Rock Camp

Not very long ago, California Indians lived right here in Lake Arrowhead. We know these early people of the mountains the Serrano Indians. It is a Spanish word meaning “mountaineer” or “highlander.” The Indians called themselves by a similar name in their own language, Yuhaviat, or “people of the pine place or pine trees.”

Meadow at Rock Camp, site of Serrano village

The Serranos lived in and around the San Bernardino Mountains, from the Cajon Pass to Big Bear, including the San Bernardino valley and over the mountains to the Mojave River in Victorville. They are part of a group of Native Americans known as Shoshonean. Serrano groups were divided into clans. There were six clans in Southern California. The Lake Arrowhead clan was known as the "Kaiweim." (Fincher-Reichardt, p. 5) It is believed that they came to this area at least 2,500 years ago from the Great Basin area of Idaho.

Standing about five feet tall, the Serranos had brown skin and coarse black hair. Their faces were round, with high cheekbones. They were a quiet, friendly, and gentle people, and became warlike only under the greatest necessity.

Explorers first came across the Serranos in 1776, when Father Francisco Garces journeyed from the Colorado River to Mission San Gabriel, near Los Angeles. Some of the Indians were brought to the San Gabriel, San Fernando, and San Buenaventura missions and the San Bernardino Rancho to learn agriculture in the 1800’s. But the Indians were not happy, and many revolted. The government finally set aside reservations for the Serranos to live on. On of these, San Manuel, is in hills near the city of Highland.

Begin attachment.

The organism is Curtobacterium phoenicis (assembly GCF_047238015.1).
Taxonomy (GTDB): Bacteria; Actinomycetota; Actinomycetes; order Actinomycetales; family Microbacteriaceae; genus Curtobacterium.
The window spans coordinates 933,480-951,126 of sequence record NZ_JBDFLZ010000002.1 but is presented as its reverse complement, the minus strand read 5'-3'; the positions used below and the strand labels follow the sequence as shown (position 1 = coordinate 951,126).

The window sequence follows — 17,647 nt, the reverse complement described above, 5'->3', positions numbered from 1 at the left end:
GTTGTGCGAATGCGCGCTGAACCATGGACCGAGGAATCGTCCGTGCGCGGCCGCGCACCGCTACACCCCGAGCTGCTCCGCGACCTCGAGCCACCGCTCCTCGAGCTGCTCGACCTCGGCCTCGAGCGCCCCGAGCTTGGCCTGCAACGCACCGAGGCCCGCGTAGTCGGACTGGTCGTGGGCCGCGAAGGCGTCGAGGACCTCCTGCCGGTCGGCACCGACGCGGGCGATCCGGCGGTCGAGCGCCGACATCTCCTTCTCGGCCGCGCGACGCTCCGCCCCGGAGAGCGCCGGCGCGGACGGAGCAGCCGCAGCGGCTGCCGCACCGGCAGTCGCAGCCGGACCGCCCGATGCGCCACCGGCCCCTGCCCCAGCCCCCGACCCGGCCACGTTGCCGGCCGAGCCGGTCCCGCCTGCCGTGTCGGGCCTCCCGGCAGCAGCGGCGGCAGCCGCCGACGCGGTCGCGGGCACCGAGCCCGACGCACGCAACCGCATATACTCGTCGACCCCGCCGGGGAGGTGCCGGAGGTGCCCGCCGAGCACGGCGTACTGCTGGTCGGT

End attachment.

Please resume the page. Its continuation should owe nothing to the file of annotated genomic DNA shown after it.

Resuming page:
Like all Native Americans, the Serranos used their environment to provide food, clothing, and shelter. Food was divided and shared equally. They gathered oak acorns, grass seeds, pine nuts, many types of roots, and wild berries. Mesquite beans, chia, and sage were also collected. Deer, antelope, birds, small rodents, lizards, and insects were all eaten as food. (Fincher-Reichardt, p. 10)

Bedrock metates at Rock Camp, near Lake Arrowhead

Serranos wore very little clothing. During the warm months. Usually, men wore a loin cloth made of deer, rabbit, otter, or beaver skins. Women wore grass skirts or a dress made of two skins, sewn together and decorated with painted designs. Women also wore many, many necklaces made of shells, stones, and seeds to cover their chest. Both men and women tattooed their faces and upper bodies. Sandals were made of yucca fiber, and buckskin leggings were worn if needed. In the cooler months, capes made of skins or feathers were worn. (Johnston, p. 9)

Typical bark strip dwellings (Courtesy Santa Barbara Museum of Natural History)

Serrano houses were shaped like an upside-down basket or dome tent, and were covered with long grasses or strips of bark. The poles were tied together at the top, leaving a smoke hole. There was a low door and woven mats on the floor. Often, the house was built over a pit dug into the ground about two feet deep and about 12 feet across. This gave greater warmth and protection from the weather. There was a fire pit in the center, but cooking was usually done outside.

Villages consisted of about 25-100 people led by a chief called a kika. He had an assistant called paha who was in charge of special ceremonies. When a chief died, his eldest son usually took his place. Tribes also had a medicine man, or shaman, who told stories, cured the sick, and performed rituals. (Johnston, p. 5)

Everyday life was very spiritual for the Serranos. They believed that everything was connected, and one’s actions affected the world around them. Special music, songs, and dances were part of many activities. Most Serrano villages also had a special ceremonial house, a sweat house, and a granary for storing seeds, nuts, and acorns. Other living spaces were caves or rock overhangs with extensions made of rocks or brush.